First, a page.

Within the free zone regime, the main export products include apparel, auto wire harnesses and agricultural products. The service sector within the free zone regime has become an emerging force in Nicaragua, offering diversified and higher value added services such as Business Process Outsourcing (BPO), Knowledge Process Outsourcing (KPO), and Information Technology Outsourcing (ITO).

6. What kind of trade agreements does Nicaragua have?

Nicaragua has free trade agreements with the United States, Mexico, Panama, Taiwan, Dominican Republic, Chile and the European Union. Additionally, the country is currently negotiating free trade agreements with Ecuador, Canada, CARICOM and Cuba.

Furthermore, the country enjoys preferential access agreements to key markets in Central America, the Caribbean and South America. In total, Nicaragua has preferential access to a worldwide market of over 1.5 billion people.

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7. What is the minimum wage in Nicaragua’s free zone regime?

Since 2009, the Government of Nicaragua, union leaders and the private sector, have agreed the annual minimum wage adjustments under the free zone regime in an effort to foster the growth of the industry by providing predictability to companies and employees. This consensual effort, named the Tripartite Agreement, establishes the rates of minimum wage increase in advance for subsequent years; in 2012 it was renewed for a third time.

By virtue of the last agreement, it was established an inter-annual growth rate for the free zone regime of 8 percent in cordobas (equivalent to 2.9 percent in dollars) for the period between 2013 and 2017.

               Tripartite Agreement – Minimum Wage in the free zone regime 2014-2017                 

 

2014

2015

2016

2017

Fully-loaded monthly wage

US$226.8

US$233.3

US$239.9

US$246.8

Fully-loaded hourly wage

US$1.09

US$1.12

US$1.15

US$1.18

 

8. How large is Nicaragua’s labor force?

The Nicaraguan workforce is young and dynamic, as 76 percent of the population is under the age of 39 and the labor force, comprised of 3.2 million people, is known to be flexible and highly productive, with good working habits and fast learning skills. These qualities have allowed Nicaragua to position itself as one of the most competitive and productive in the region in terms of human capital.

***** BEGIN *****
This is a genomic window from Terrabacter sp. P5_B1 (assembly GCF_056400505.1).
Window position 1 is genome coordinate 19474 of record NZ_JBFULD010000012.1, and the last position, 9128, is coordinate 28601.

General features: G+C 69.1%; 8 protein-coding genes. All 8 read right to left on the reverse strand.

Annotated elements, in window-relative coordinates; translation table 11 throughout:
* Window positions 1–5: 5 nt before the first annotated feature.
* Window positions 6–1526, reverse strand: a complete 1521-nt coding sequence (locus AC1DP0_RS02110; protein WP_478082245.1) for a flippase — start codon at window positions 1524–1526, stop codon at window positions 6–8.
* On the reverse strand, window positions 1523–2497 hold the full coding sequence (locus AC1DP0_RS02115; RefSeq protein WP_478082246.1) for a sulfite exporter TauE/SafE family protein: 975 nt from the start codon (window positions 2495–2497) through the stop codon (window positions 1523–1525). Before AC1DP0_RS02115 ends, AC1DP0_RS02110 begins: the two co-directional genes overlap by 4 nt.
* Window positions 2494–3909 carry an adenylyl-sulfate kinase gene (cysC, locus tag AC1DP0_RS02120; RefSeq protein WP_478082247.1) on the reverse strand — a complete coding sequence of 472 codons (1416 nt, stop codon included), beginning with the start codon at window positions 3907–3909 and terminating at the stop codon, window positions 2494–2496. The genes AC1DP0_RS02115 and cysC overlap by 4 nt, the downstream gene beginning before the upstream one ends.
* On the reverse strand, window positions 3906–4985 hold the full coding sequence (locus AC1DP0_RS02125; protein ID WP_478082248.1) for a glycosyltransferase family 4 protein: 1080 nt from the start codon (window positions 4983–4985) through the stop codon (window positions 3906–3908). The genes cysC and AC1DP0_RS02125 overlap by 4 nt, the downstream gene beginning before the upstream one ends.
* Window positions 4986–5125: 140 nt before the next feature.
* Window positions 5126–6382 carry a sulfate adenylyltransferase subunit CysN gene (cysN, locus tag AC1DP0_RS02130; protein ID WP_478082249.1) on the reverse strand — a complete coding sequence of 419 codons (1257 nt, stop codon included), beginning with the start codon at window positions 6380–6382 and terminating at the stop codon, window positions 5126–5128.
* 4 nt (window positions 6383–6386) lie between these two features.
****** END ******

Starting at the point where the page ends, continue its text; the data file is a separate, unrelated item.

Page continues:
The Economist Intelligence Unit, in its 2014 Labor Market Risk Index, ranks Nicaragua as the second country in Central America with more stability in its labor market, due to low levels of absenteeism and turn over reported by firms.

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9. What kind of labor shifts are allowed under the Nicaraguan Labor Code?

The Nicaraguan Labor Code recognizes 4 types of labor shifts:

Day shift: Work undertaken between 6 a.m and 8 p.m. is considered a day shift. Regular day shift hours are 8 working hours daily for a 48-hour work week. Additional work must be compensated as overtime.
Night shifts: Work undertaken between 8 p.m. and 6 a.m. is considered a night shift. Regular night shift hours are 7 working hours daily for a 42-hour work week. Additional work must be compensated as overtime.
Combination day-night shifts: A combined work shift is 7.5 hours per day for a 45-hour work week. Additional work must be compensated as overtime.
Overtime: Work outside regular working hours is always considered overtime. According to the National Labor Code, overtime is paid double the amount stipulated for regular working hours. A maximum of 3 hours beyond regular hours may be worked, not exceeding a total of 9 hours per week.

10. How long does it take to set up a new company in Nicaragua?

The process of registering a company in Nicaragua can be fast tracked by using the services provided by the Investment One-Stop Shop (VUI, for its acronym in Spanish). The office, which gathers the main government institutions involved in the process, provides top-quality services free of charge for investors, reducing the registration time to approximately 13 days.